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Brussels, 19 December 2012
Aviation: Commission proposes new rules to prevent aircraft accidents
The European Commission proposed today new rules for the better protection of air passengers, aiming to achieve a decreased number of aircraft accidents and fatalities through better use of data on occurrences. An occurrence is any type of event significant in the context of aviation safety which might or might not have resulted in an actual accident but which merits being collected and analysed. In addition, the new rules would promote more efficient exchange of information between Member States. This legislative proposal is the core element of the future European aviation safety system which aims to shift Europe towards a proactive and evidence-based safety system, i.e. a system that attempts to foresee and prevent accidents based on the collection and analysis of data, rather than simply reacting after accidents.
European Commission Vice-President Siim Kallas, responsible for transport, said: "With more than 800 million passengers flying in Europe every year and with traffic expected to almost double in the next two decades, we have a responsibility to do everything we can to prevent accidents, with the terrible pain and suffering that results from them. These new rules will contribute to achieving this goal. The European Union is and must remain a leading region for aviation safety in the world".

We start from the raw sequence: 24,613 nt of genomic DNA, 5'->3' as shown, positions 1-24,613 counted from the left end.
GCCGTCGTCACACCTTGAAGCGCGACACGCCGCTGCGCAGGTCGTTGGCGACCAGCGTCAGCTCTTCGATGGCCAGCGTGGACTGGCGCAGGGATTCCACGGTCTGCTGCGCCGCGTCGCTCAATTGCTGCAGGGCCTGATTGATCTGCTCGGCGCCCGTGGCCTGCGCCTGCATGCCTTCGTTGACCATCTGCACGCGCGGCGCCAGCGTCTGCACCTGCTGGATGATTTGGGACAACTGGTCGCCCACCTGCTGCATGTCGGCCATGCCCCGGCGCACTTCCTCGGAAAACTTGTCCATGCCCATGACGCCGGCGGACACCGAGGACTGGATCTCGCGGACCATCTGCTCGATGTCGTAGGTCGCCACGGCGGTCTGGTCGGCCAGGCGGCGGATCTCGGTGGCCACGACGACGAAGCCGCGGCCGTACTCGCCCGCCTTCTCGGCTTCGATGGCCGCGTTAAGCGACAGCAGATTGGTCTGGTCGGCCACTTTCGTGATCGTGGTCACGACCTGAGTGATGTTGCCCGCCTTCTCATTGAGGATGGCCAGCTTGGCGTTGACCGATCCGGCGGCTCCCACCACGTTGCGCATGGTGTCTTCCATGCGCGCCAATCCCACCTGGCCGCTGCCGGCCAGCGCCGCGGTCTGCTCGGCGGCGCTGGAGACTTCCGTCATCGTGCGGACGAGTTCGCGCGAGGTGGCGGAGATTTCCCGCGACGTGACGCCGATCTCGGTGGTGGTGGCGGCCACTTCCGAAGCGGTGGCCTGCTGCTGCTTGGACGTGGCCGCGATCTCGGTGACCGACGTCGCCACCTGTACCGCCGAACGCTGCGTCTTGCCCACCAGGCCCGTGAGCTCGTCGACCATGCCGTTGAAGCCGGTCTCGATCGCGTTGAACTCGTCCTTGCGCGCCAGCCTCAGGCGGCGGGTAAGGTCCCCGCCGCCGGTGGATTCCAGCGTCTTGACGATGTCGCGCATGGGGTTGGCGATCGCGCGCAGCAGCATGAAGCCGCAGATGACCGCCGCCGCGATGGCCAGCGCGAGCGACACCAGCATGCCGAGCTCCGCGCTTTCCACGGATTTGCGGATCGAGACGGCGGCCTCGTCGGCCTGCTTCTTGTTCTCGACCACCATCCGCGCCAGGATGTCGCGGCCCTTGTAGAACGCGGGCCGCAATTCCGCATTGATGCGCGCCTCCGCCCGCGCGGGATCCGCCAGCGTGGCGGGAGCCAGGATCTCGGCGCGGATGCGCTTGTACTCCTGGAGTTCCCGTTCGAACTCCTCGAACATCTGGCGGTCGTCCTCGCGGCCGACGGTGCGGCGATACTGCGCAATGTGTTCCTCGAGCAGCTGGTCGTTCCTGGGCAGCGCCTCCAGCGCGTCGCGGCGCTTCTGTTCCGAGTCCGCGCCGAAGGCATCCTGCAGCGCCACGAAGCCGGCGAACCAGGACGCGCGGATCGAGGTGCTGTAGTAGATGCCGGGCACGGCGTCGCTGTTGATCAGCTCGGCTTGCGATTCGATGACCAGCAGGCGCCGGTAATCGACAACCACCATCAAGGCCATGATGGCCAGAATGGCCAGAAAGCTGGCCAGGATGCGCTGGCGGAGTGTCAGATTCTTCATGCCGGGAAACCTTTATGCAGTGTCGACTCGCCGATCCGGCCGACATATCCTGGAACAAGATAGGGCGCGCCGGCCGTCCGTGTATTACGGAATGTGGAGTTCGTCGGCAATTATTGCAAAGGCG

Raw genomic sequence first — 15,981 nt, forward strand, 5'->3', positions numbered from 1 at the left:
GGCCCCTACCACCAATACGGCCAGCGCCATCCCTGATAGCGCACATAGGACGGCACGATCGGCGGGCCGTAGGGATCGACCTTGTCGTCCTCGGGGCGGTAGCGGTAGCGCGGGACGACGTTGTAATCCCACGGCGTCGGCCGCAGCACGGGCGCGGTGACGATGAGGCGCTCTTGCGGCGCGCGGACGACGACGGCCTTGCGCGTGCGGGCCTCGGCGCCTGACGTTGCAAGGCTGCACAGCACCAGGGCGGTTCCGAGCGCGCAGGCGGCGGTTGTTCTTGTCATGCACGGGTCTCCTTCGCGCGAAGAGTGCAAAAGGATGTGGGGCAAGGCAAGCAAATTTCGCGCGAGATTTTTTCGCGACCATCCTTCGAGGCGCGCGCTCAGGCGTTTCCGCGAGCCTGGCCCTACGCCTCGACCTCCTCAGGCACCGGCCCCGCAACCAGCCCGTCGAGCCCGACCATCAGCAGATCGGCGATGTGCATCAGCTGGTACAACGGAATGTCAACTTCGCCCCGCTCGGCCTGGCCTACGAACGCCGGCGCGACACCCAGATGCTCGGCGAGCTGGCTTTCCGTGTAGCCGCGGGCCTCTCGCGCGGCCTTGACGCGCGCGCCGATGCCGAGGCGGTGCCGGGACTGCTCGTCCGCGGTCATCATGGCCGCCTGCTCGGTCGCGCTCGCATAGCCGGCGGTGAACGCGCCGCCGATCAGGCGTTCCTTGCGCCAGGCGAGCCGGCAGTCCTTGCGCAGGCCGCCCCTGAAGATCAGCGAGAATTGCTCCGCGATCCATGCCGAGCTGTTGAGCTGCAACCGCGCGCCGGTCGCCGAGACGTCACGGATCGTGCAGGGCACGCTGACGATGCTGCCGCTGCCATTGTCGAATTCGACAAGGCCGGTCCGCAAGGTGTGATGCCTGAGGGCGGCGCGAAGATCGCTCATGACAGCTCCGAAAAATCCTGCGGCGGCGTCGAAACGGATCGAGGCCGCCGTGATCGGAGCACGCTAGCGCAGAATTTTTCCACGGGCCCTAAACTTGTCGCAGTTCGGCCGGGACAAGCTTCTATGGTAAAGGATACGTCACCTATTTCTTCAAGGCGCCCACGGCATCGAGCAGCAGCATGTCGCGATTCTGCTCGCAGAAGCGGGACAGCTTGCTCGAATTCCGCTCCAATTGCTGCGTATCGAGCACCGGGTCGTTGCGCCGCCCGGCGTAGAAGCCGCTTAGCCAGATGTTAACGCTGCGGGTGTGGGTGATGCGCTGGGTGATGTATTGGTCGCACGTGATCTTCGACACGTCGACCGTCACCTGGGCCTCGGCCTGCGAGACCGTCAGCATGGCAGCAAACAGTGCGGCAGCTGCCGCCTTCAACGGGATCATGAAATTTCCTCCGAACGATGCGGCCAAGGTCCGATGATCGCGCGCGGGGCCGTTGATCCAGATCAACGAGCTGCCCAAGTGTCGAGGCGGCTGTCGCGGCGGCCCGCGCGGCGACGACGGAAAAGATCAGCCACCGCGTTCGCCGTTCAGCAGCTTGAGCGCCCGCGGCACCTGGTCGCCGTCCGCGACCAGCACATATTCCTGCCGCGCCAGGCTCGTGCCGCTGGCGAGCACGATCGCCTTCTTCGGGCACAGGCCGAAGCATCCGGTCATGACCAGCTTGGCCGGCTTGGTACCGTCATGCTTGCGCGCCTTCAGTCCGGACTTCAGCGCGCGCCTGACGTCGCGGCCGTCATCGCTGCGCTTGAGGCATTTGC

Achieving the goal of preventing aircraft accidents in a proactive and risk-based safety system requires some knowhow and the means to use it. Firstly, it means getting a complete picture of the risks involved and a good understanding of the threats to aviation safety. Secondly, it means establishing mechanisms to correct deficiencies and address potential dangers. However, currently these two elements are not sufficiently tackled by the EU Member States. In addition, access to information is limited as the data collected is not sufficiently shared among the Member States.
To make up for the shortcomings of the current system, the Commission proposes in the new regulation to:
What happens next?
The proposal will be discussed and amended by the European Parliament and the Council (Member States). Once they agree on a text, it will become European legislation and be directly applicable in all Member States as national law.
For more information: MEMO/12/1008
For more information on aviation safety: http://ec.europa.eu/transport/modes/air/safety/index_en.htm